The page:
Can love be attractive?

vianney.17372302I often have wondered if it is enough for love to be attractive in our ministry. We find ourselves putting on catechetical programs that put is in a stage of making Jesus popular: offering social groups to belong, pizza and drinks, prizes, social status. I wonder if it is enough to get people into Church and put them through programs to push them through sacraments.

Today’s celebration of the great Cure of Ars, moves me to think differently. John Vianney was not the brightest man in the seminary, yet his zeal and love for the Lord Jesus moved him to convert his little village north of France to Christ and his Church. He worked tirelessly, undergoing spiritual battles with the devil, sitting in his confessional to a recorded 14 hours a day, absolving sins!

Perhaps exuding an attractive love for Jesus is only a starting point in the Christian life. That love must move us to offer people their freedom. Not to do whatever they want, but to will the good of others, living in the will of God. We offer them freedom from sin and vices, to be who they are – children of God! From there flows a desire to tell the world about Jesus and the joy we have of living in and through him. May Saint John be our guide in this great task of ministry.


About TheAspiringCatholic

Welcome and thank you for visiting this page! You’ll find my personal reflections on Christian Discipleship, insights on my adventures throughout the world, one day at a time, and musing everything Catholic and musical with a cup of coffee each morning.
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2 Responses to Can love be attractive?

  1. SR says:

    I thoroughly agree with you. I have never understood why Jesus and His love cannot be enough for us, especially when it comes to the Church. I always fight what you spoke of in this post in our Church, especially when it comes to our youth. I truly believe all of it is leading us away from the Sacraments, especially the Eucharist.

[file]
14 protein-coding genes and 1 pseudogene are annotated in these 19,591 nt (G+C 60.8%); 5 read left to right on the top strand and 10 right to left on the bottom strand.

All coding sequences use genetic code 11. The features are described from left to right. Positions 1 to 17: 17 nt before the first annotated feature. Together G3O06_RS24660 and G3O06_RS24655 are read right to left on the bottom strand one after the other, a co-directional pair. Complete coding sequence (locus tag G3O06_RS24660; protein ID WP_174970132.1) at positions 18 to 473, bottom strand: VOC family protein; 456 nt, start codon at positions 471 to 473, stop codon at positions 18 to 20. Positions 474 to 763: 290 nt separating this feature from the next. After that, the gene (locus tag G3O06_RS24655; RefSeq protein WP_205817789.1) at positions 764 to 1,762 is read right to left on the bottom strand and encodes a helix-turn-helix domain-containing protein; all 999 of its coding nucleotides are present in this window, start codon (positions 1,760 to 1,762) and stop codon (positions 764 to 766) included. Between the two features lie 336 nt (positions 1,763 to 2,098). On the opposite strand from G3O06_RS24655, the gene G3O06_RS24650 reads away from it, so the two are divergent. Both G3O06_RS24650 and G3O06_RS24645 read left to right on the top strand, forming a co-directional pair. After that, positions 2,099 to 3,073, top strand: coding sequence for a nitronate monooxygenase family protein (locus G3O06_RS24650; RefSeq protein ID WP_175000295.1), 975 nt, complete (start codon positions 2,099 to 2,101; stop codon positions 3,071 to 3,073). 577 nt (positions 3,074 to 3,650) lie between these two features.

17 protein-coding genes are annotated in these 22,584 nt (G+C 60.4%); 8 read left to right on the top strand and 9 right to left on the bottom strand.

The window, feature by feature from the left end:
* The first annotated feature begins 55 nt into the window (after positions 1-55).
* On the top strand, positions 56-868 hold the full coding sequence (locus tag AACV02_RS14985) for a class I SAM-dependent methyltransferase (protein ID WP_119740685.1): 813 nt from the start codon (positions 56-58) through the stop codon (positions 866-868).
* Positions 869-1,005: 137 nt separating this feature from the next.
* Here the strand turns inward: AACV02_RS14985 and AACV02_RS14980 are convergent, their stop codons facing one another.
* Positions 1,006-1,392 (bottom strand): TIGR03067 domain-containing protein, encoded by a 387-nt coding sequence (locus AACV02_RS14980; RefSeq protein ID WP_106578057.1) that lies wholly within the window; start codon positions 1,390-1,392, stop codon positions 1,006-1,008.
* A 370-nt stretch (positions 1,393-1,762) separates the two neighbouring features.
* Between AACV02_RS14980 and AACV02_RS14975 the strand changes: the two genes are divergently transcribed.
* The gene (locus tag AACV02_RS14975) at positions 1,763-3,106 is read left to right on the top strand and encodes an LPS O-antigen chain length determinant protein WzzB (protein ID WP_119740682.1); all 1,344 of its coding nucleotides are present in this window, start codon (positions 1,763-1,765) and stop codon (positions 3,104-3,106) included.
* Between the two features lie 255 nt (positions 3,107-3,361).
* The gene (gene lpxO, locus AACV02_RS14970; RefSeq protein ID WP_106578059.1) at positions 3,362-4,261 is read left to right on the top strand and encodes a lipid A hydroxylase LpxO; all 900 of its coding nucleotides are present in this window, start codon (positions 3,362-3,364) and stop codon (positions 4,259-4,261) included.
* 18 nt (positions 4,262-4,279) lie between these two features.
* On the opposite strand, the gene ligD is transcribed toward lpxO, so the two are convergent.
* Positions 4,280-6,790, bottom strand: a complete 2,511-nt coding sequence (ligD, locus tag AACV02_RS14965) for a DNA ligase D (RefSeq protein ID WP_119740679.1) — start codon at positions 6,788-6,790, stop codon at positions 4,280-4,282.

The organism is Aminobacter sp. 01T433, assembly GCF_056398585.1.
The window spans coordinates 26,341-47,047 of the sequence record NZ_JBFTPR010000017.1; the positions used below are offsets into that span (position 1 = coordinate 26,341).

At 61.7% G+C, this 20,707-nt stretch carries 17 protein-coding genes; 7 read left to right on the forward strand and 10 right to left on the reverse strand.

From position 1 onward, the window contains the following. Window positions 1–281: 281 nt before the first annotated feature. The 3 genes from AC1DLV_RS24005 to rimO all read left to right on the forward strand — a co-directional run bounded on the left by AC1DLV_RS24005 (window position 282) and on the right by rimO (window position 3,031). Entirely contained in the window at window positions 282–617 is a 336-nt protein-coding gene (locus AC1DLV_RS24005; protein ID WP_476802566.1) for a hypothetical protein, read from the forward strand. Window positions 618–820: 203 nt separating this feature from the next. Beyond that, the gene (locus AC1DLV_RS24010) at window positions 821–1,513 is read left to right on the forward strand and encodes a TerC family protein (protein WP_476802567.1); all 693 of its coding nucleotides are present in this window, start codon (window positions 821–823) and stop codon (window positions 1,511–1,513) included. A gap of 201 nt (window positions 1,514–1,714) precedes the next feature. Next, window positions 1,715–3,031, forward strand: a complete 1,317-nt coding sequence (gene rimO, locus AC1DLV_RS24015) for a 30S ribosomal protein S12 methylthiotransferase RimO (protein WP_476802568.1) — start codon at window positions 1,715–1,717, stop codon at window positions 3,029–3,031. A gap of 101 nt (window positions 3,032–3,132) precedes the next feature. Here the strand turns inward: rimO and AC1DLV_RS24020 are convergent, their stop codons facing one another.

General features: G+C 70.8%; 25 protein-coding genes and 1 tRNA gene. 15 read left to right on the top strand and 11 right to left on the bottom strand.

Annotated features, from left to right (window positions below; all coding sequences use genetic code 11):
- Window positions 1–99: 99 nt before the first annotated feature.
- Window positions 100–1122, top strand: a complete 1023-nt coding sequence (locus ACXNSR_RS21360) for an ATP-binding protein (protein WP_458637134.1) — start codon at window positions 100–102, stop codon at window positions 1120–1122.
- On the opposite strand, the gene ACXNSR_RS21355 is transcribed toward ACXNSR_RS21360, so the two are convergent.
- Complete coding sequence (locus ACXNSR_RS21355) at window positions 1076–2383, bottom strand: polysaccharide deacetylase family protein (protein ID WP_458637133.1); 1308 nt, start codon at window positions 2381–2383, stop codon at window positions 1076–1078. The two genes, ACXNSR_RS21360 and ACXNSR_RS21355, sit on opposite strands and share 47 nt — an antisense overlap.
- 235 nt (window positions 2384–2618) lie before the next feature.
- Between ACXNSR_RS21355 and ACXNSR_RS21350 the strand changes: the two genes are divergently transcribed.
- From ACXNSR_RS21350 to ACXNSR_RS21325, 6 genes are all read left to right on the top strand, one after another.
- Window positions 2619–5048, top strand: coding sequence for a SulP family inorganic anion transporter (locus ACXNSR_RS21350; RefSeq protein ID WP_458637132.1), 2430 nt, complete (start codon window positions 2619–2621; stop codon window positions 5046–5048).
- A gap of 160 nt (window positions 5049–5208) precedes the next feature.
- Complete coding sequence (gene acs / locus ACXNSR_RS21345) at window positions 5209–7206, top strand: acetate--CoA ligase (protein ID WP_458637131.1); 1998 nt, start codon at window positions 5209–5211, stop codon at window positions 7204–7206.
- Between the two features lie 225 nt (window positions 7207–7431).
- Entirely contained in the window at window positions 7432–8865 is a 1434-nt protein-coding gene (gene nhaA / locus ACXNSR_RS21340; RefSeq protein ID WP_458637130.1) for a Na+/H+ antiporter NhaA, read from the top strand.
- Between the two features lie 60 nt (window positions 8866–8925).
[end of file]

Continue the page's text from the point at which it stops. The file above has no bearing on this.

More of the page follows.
The Bible says, “God sits and ponders the ways of man.” I often wonder what He is “pondering” when we make the very Church He dwells in, a social gathering, instead of a Church of humility, thanksgiving, prayer, worship and love. One hour to spend time contemplating Who it is we are about to receive.

    So far I have been successful in keeping all of this out of the Parish to which I belong. It has truly been a “one man fight” all the way. Good post and God Bless, SR

  2. Becky Barron says:

    Amen, Manolito!! I grew up Protestant & all the youth groups were primarily social gatherings, nothing more. I have always been disappointed that the Church seems to do the same. As a convert, I believe if you teach the hard beauty of the Church’s teachings & don’t water it down, people will flock to it as we all hunger for the Truth. Secularizing catechism does not have a lasting appeal. Teach the Truth in its fullness, with love and joy, and people will be on fire for their faith, ready to do spiritual battle with the world. Years ago, reading a little yellow book on the teachings of the Catholic faith put together by parish priests, I was struck by the simple, powerful message of whay & why the Church believes what it believes. It was like being hit by a 2×4. My life has never been the same since. Love our beautiful, beautiful, unadulterated faith! Becky Barron

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